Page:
Our Estate Manager Lewin Nicholas has shared some insights into what we are aiming to achieve at Combe Grove regarding the land and our plans to protect, conserve and improve all that we have here.
“An old idea suggests that each person comes to life at a time when they have something to give to the world. That sense of soulful giving and healing may be more needed now than ever before. Healing is a revolutionary act and we have chosen to live at a time when culture needs to be reimagined and nature needs to be healed. We are here to awaken to the true nature of our own souls and to make more soul in the world.” Michael Meade
We invite you to join us on our journey ‘back to the land’ and welcome you to share in nourishing our health & vitality and that of the land.
As custodians of the land at Combe Grove we are mindful of the vital role we have in conserving and enhancing the landscape. The land provides us with the natural resources that sustain us: food, water, clean air, energy, timber, fibre and minerals. We also derive a sense of wellbeing from spending time in nature that have significant health benefits. We must nurture all living things with care and recover our balance and deep connection to the land.
Since arriving in 2017, we have embarked on a journey to intimately learn about the land, its inhabitants and its history. It’s important for us to understand our context and respond to the needs of the land accordingly.
Across the estate we employ a mixture of traditional and innovative practices including Permaculture design to gently enable the land to support biodiversity and ultimately greater productivity. Permaculture is an ethical design science that facilitates the creation and maintenance of long-term sustainable settlements in a more ecologically balanced way.
We monitor the wildlife that the estate is home to and have adopted wildlife friendly practices of land management. We avoid cutting hedges and felling trees in the bird nesting season. We practice traditional meadow management to allow wild flowers and grass species to develop that in turn support invertebrates, birds, reptiles, amphibians and mammals. We are free from pesticides adopting organic techniques and practices. Our woodland that has largely been unmanaged for many years will be brought back into sustainable woodland management.
As much as we should support wildlife and plants, our natural environment needs to support us. A careful balance will be sought to provide for nature and provide for us. In the coming years we will bring areas under production by establishing a market garden, fruit and nut orchards, an Edible Forest Garden and a physic garden to showcase medicinal plants.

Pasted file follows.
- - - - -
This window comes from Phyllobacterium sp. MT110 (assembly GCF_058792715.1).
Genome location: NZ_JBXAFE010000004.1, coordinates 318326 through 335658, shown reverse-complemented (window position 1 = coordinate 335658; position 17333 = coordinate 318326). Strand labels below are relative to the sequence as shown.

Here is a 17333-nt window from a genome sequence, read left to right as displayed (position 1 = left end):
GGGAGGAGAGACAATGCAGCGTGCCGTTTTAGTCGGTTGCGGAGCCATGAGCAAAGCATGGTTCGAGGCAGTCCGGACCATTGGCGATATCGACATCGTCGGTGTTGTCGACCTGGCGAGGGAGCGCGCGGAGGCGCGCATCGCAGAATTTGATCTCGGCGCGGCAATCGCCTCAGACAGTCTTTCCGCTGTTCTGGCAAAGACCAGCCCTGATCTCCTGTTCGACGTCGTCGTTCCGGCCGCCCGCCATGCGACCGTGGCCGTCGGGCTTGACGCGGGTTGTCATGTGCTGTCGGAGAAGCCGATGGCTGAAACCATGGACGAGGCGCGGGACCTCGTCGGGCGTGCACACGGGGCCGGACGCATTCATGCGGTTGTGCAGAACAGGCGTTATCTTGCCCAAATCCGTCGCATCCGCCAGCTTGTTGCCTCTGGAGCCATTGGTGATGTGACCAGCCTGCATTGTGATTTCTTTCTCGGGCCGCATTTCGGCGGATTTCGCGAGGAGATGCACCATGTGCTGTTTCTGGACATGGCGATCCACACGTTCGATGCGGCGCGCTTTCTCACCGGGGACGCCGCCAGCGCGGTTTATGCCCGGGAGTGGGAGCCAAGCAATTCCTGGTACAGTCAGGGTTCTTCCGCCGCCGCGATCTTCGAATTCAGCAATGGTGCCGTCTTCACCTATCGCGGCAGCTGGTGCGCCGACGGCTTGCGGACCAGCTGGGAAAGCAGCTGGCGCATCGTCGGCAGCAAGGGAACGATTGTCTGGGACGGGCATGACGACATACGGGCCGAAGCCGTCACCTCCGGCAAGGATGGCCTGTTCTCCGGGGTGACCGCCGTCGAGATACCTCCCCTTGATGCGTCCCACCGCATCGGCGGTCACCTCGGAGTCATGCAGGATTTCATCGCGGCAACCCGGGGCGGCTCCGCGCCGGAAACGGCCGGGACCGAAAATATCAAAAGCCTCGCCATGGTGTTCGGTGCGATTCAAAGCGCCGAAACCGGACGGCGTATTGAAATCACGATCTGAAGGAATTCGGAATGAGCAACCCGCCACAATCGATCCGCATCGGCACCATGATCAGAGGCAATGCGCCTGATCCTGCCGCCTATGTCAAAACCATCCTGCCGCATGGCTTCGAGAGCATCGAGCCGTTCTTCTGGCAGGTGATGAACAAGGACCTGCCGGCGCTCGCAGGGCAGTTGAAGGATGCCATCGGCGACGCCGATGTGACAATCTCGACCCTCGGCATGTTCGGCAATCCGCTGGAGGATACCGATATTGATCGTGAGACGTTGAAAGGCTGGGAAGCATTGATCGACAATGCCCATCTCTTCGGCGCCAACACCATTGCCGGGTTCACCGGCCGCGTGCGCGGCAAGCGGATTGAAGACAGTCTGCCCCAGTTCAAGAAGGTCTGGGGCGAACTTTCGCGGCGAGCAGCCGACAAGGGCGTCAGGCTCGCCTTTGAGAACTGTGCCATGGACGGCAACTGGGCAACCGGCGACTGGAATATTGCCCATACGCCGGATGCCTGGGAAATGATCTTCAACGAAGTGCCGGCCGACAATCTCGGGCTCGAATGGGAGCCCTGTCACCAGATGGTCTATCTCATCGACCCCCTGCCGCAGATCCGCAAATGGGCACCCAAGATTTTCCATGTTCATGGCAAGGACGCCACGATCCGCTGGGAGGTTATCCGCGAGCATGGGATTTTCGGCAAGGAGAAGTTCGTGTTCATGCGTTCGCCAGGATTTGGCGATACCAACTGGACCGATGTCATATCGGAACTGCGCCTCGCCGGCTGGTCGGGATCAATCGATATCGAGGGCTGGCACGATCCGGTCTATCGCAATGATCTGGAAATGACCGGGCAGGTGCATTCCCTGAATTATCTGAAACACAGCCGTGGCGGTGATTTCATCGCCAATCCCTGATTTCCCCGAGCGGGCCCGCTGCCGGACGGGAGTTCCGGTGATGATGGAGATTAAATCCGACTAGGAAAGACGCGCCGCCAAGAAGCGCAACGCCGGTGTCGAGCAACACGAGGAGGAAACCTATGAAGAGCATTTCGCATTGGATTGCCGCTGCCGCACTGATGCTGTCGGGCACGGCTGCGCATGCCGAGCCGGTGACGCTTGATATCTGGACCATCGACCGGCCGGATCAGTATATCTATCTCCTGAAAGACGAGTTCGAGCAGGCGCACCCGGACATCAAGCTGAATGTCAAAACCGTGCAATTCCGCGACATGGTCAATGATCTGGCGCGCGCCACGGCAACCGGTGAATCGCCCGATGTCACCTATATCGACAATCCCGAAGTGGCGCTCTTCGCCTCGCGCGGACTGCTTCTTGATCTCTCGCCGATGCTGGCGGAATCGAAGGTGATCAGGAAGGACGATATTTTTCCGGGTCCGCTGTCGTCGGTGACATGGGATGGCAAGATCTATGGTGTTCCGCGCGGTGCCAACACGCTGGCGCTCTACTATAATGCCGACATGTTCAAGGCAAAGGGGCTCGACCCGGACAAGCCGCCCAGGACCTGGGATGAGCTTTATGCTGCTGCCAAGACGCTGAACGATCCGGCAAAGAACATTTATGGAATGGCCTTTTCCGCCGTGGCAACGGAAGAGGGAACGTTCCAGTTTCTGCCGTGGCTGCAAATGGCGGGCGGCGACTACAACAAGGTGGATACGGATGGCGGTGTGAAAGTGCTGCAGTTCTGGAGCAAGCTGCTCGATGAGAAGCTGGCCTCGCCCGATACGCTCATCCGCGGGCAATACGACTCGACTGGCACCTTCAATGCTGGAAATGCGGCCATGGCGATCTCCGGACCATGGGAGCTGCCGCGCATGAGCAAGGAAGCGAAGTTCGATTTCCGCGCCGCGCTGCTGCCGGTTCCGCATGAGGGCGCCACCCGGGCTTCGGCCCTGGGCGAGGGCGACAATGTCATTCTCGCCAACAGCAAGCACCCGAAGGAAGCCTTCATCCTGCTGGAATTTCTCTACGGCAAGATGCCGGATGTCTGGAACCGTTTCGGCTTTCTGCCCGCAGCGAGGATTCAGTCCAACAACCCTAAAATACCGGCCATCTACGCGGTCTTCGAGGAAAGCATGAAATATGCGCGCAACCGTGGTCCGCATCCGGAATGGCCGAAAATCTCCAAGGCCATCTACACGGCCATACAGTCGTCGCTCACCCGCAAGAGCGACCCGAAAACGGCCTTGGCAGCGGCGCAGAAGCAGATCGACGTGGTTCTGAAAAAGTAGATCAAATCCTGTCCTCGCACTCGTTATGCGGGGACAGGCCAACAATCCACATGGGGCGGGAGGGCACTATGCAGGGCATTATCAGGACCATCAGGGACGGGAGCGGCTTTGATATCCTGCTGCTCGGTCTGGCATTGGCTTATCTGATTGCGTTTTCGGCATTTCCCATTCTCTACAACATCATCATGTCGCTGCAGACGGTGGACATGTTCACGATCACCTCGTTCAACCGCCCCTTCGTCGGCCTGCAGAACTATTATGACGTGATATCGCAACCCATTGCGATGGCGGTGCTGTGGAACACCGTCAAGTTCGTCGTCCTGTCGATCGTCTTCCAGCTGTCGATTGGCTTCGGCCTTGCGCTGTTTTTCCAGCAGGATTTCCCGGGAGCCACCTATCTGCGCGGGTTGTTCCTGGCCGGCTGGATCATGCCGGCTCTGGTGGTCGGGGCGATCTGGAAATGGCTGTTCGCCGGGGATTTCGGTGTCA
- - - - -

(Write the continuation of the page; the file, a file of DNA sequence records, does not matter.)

Wildlife, Plants and Trees
For many years the estate grounds have been left to ‘rewild’ which has been good news for wildlife that are thriving here. We frequently glimpse roe deer, rabbits, badgers, foxes, slow worms and grass snakes, and there’s a wonderful variety of insects and birds. This abundance of wildlife is supported by a mosaic of woodland, scrubland, grassland, hedgerows and a large spring that feeds several rivulets within Eastwood. In total we have 64 acres of land, just over half of which is woodland.
We have two Sites of Special Scientific Interest that are home to two endangered animals: The Lesser and Greater Horseshoe Bat. Our bats roost in large mines that are part of the down-land plateau of Combe Down, north of the manor house.
We also have two extensive badger setts that could be generations old. The best time to see the badgers is in June and July when the cubs are active above ground. Please enquire at reception and pick up a guide on watching the badgers.
Eastwood is our oldest woodland which is approximately two hundred years old. As this has been unmanaged for some time now, its structural diversity supports many woodland species and a rich diversity of plants and trees. Here you will find our oldest and largest trees including Oak and Beech.
In the height of summer, you will see species rich grassland teaming with insect life and an array of different wildflowers and grasses. Our calcareous soil allows a great diversity of plant species to thrive like no other type of grassland in the UK. From June to July you will find Pyramidal Orchids and Bee Orchids scattered throughout our meadows.
If you would like to learn more about our work with the land, please feel free to email Lewin.
Follow our journey on our Facebook page. Here you will find events, talks and workshops as well as work and volunteering opportunities.